Yesterday his sister Marilyn described him as a ‘beautiful, intelligent, beat-to-the-sound of his own drum, annoying, charming baby brother.’

She added: ‘He was just a kid. He was a f****** medic. There to help people. And now he is gone and my family will never be the same.’ 

His former school said he was ‘well respected and liked by everyone who knew him’.

Three US marines killed in the attack were named yesterday as Rylee McCollum, David Lee Espinoza and Kareem Nikoui. 

Yesterday Mr Nikoui’s father Steve, of California, expressed anger that his son had been sent to Afghanistan as a ‘paper pusher’ with the Taliban ‘providing security.’

He insisted: ‘I blame my own military leaders… Biden turned his back on him.’ Mr McCollum, from Wyoming, graduated from high school in 2019 before joining the Marine Corps 

Pictured: Muhammad Niazi, a British Afghan who travelled there from London to help his family

Pictured: One of Mr Niazi's daughters

Among the dead was Muhammad Niazi, a British Afghan who had travelled from London to help get his family inside the airport, according to the BBC. Last night his youngest child, eldest daughter and wife were still missing. Right: One of Mr Niazi’s daughters  

Facebook pages appearing to belong to him and his wife show wedding photos from May and indicate that the couple were expecting a child. 

Wyoming governor Mark Gordon wrote on Twitter: ‘I’m devastated to learn Wyoming lost one of our own in yesterday’s terrorist attack in Kabul. Our thoughts and prayers are with the family and friends of Rylee McCollum.’

Mr Espinoza, 20, was named by police in Laredo, Texas, where he was born.

The names of three other young marines killed also emerged on Facebook last night.

Tributes were paid to Hunter Lopez, 22, from California, Staff Sergeant Taylor Hoover from Utah, and Lance Corporal Jared Schmitz, 20, from Missouri.

Earlier, Defence Secretary Ben Wallace indicated that Britain was ready to target Islamic State fighters in Afghanistan after the group claimed responsibility for the terror attack.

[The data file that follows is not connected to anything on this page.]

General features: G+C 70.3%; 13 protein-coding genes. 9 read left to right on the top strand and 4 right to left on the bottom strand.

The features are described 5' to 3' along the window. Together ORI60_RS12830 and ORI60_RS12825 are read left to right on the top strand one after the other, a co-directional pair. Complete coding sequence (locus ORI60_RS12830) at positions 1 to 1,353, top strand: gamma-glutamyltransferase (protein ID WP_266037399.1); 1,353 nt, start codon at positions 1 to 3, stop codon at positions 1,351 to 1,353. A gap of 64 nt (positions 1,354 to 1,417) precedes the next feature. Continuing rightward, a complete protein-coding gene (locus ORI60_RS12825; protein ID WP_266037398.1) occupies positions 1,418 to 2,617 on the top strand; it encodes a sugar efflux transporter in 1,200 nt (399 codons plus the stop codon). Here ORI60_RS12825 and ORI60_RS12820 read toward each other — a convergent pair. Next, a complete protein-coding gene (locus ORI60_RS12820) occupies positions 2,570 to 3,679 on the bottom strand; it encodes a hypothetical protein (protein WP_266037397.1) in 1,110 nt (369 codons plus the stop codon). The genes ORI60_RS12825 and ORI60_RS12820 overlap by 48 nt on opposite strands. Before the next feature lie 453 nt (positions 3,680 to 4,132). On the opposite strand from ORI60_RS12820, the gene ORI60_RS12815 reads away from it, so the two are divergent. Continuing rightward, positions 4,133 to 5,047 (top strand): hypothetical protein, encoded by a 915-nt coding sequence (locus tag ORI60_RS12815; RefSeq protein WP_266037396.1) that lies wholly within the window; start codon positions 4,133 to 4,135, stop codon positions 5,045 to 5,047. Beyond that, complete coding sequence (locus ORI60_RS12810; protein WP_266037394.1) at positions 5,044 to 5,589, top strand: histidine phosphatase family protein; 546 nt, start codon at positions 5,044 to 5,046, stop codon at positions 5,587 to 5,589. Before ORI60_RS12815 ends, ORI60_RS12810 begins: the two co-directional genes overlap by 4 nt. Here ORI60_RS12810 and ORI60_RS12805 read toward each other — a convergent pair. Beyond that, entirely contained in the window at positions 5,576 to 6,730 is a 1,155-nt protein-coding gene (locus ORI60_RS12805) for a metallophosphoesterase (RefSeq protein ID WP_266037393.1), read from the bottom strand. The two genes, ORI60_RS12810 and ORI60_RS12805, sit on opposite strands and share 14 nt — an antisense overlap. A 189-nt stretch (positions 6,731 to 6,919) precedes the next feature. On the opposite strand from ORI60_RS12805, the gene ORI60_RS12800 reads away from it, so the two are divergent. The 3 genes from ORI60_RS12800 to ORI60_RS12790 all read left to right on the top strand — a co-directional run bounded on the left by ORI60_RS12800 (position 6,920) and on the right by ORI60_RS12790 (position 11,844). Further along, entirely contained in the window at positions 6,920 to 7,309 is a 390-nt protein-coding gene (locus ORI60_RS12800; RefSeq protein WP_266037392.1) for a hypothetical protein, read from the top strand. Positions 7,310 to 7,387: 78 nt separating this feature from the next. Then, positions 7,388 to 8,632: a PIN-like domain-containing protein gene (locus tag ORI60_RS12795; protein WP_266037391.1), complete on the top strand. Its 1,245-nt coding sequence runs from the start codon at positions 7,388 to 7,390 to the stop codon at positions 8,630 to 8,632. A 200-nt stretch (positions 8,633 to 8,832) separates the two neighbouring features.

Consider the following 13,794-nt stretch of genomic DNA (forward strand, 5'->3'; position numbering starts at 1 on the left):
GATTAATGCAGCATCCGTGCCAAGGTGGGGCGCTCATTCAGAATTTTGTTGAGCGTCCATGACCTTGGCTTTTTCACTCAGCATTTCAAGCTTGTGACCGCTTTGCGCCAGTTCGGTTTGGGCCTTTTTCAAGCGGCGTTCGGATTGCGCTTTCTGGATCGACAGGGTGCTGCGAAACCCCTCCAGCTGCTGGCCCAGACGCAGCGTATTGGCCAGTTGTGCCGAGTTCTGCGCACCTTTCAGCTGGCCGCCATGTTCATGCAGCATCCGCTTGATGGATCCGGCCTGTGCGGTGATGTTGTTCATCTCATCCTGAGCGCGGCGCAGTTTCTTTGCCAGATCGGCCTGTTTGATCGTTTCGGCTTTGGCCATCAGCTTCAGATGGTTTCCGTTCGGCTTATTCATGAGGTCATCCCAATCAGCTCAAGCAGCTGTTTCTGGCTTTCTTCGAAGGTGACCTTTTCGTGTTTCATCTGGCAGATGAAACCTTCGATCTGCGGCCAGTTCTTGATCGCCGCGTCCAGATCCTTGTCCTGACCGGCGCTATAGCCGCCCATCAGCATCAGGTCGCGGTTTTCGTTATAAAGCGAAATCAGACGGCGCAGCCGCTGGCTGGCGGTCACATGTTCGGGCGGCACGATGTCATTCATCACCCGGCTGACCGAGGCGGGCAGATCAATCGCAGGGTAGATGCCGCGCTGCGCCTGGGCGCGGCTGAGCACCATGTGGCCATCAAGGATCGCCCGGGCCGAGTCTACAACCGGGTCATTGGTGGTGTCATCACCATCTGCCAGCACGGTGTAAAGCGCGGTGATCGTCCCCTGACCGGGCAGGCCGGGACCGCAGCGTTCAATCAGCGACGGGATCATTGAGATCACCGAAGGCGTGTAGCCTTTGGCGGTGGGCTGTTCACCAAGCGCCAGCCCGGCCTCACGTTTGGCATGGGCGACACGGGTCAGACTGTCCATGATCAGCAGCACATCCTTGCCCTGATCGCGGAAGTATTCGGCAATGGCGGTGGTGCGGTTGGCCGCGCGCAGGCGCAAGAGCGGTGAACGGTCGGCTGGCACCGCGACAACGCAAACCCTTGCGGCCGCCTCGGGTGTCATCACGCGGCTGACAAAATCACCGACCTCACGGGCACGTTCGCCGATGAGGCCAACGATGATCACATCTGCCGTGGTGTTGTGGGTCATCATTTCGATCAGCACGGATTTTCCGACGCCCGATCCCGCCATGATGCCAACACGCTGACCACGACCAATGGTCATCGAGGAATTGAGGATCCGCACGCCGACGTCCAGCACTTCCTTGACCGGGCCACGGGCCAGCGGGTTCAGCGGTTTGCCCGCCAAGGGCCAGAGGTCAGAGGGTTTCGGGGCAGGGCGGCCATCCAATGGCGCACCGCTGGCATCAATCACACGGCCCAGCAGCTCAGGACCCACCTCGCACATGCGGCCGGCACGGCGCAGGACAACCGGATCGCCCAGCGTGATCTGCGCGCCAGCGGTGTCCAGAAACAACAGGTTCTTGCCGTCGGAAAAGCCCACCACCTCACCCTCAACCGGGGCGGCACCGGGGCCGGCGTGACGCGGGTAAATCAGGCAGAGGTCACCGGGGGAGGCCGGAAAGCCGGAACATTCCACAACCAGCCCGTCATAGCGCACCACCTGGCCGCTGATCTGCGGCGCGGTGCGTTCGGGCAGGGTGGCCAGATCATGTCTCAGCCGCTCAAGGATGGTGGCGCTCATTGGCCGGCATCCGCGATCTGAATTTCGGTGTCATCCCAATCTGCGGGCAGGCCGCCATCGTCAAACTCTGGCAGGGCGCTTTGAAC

The splinter group Isis-K is named after Khorasan province, a historical swathe of eastern Afghanistan. Members view the Taliban as moderates.

Mr Wallace told BBC Radio 4’s Today programme: ‘We are already on a mission to deal with Isis, whether they are in Iraq, Syria or anywhere else where they pose an imminent threat to UK citizens and indeed the interests of that country, or where we operate for mutual self-defence. 

The first US troop who was killed on Thursday at Kabul airport has been named as Navy medic Max Soviaks. Soviak, believed to be in his early 20s. He was named by his high school in Edison, New Jersey. The other 12 have not yet been named.

At least 13 US military personnel were killed in the attack, including Navy medic Max Soviak (pictured), from, Ohio, who was in his early 20s 

Marine Rylee McCollum was another of the US troops to lose their lives in the blast

Marine Rylee McCollum was another of the US troops to lose their lives in the blast

Jared Schmitz

David Lee Espinoza

Jared Schmitz (left) and David Lee Espinoza, 20 (right) both also lost their lives

‘If Isis, as it clearly does, poses an imminent threat to the UK and its people, then under international law we have the right to take action and we will take action where we see that threat emerge – and we have the ability to do that.’

Mr Wallace refused to be drawn into the type of action, but insisted the UK had the ‘capabilities’ to deal with terror threats. 

Later he suggested that the Armed Forces could target the leadership of Isis-K in the hope of eliminating the threat from lower-level fighters.

He told Times Radio: ‘There are lots of methods to find who is in charge.’

Referencing the mission to hunt down an Islamic State leader in north-west Syria in 2019, he added: ‘If you remember the United States raided and killed Al Baghdadi, the leader of Isis. It is possible to find the leadership of Isis around the world.’

Joe Biden earlier vowed to ‘hunt down’ those behind the suicide bombing and ‘make them pay’.

Last night the US President’s security team were warning that another terror attack was ‘likely’ in Kabul.

The UK’s ability to process any more evacuations from Afghanistan is now ‘extremely reduced’, the Ministry of Defence warned last night.

It said that 14,543 people had been extracted from Kabul since August 13, including 8,000 Afghans and their families under the Afghan Relocations and Assistance Policy scheme.